My Nursing Now England Ambassador Reflection for December

On Thursday 6th December, I took the opportunity to travel up to Manchester, where I joined colleagues and spoke about nursing as a career.

You can watch the Webinar by following this link here;

The chance to inspire young people was exhilarating! The discussion, which was a collaboration between NHS England & Spark Careers, was hosted by a guy from TV named Alex. I don’t watch much TV & I didn’t know who this guy was. And he was pretty cool about it too. But what I really liked was the diversity of my nursing colleagues sat either side of me. Charlotte, a newly qualified nurse, who is well known through out the nursing world, not least for her leadership but also the encouragement she gives others around her. Jane, the Chief Nursing Officer who despite her high ranking title, is such a down to earth person with nursing truly at the heart of her actions. And Annette, a mental health nurse who spent 18 years working within civil service before making the choice to study Nursing.

Each one of us had a different journey and each one of us a story to tell. But there were clear similarities too. The desire to inspire being the reason for us being there. Once we had sat down, it was like we had known each other for a while. We talked about ideas and shared our views on different areas of healthcare, all whilst the tech team did their thing to make sure sound was perfect etc. After the recording was made, it was absolutely amazing to hear from pupils at this school, with questions that were unplanned and allowed us to give honest and truthful answers. There were questions on pay, specialities and routes into nursing. It’s a shame we couldn’t share some of the brilliant info graphs, such as this one, which shows the routes into nursing.

All in all, it was a brilliant day. It was lovely to see Charlotte & Jane again, and meet Alex and Annette. I think the reason I agreed to go was to try and inspire the next generation of nurses but also to try and raise the profile and opinion of a profession I am proud to be in.

And this was made even more apparent after attending the launch of Nursing Now England.

I want to take this opportunity just to share an explanation of what nursing now England is and where it fits in;

“The Perceptions of Nursing and Midwifery programme was launched to improve how our professions are perceived and help to re-ignite the passion in our workforce. Since that time, the work has seen many successes with nurses and midwives up and down the country responding to the call to action. More than 2000 nurses have signed up as Ambassadors, hundreds more have blogged about their work, and all are actively engaged with the programme.

Whilst the Perceptions of Nursing and Midwifery programme has been hugely successful, there is still work to be done and, it is with this in mind, that we are re-naming the programme ‘Nursing Now England’ and aligning this important piece of work with the global ‘Nursing Now’ campaign, which also aims to raise the status and profile of nursing.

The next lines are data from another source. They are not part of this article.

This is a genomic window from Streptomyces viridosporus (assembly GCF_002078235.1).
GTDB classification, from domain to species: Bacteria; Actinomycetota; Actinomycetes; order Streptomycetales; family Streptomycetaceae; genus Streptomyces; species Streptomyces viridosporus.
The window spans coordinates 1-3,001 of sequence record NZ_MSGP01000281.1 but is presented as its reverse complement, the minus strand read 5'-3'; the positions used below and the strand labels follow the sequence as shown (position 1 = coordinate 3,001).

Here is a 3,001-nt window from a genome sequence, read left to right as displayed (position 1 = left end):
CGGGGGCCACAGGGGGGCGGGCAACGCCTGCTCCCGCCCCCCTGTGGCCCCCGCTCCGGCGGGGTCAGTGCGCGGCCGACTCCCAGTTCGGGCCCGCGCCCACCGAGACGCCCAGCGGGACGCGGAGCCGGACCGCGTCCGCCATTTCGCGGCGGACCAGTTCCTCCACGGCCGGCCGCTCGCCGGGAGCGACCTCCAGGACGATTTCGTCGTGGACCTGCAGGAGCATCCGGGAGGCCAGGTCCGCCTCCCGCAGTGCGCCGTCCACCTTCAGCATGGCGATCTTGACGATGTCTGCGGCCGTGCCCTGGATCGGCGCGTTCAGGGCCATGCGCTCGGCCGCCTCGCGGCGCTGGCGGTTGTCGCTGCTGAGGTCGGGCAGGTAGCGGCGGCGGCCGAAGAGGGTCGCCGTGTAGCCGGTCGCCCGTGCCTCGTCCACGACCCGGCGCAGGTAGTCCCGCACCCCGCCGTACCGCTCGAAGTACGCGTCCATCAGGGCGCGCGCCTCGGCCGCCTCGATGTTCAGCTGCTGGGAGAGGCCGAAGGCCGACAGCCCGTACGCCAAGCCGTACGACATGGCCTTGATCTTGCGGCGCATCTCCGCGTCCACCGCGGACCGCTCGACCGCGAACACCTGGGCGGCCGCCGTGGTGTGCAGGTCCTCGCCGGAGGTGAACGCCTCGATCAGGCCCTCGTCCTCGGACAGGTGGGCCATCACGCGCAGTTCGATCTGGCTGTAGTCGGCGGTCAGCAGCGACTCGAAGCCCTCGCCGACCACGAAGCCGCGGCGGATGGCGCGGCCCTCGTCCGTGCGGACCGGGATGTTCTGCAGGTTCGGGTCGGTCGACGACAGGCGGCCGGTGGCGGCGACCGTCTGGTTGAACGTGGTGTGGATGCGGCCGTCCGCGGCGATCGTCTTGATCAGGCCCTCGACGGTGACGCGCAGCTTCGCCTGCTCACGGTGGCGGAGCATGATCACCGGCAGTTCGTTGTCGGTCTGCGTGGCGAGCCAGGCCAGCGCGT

The Perceptions of Midwifery programme will continue under the same name in order to give this important workforce its own separate focus.”

Now that that is out of the way, how did it feel at the actual day itself? Well, a huge shout out to my dear Lucy who was one a panel of speakers. She did such an amazing job. You can see the video below, in which she really hits home the importance of having highly skilled nurses, especially as a patient going through potentially life altering medical care.


It was the nurses that recognised Lucy’s needs, and those same nurses that helped Lucy feel safe. Nursing is an amazing profession. The thing about when change comes about in nursing, which is for the most part positive change, it has a positive impact on communities and on public health. As nurses, we don’t always realise just how much responsibility and trust we have in us. Professor Jane Cummings said some great things during the day;

“Nurses and Midwives experiences & knowledge are valuable assets. Their voices deserve to be heard at the table.”

“Leadership is more than just a job title, we are all leaders in our own right!”

“It’s essentially that nurses are seen as leaders and experts in what we do, we must be able to influence internationally on the global stage.”

The launch was truly special, it helped me realise just how special nursing is and the potential impact we as nurses could have on the lives of everyone in our community. When nurses speaks as one voice, then nurses have strength. Public health requires change. Public attitude has too change.

Did you know only two-fifths of British parents say they would be proud if their son became a nurse. How gut wrenching is that?! Whilst I don’t want to talk about this here, I do think that the economist article makes some very good and valid point. And for me, that’s what I hope Nursing Now England will help to change, these society stereotypes. All in all, it was wonderful to be a part of such an amazing day!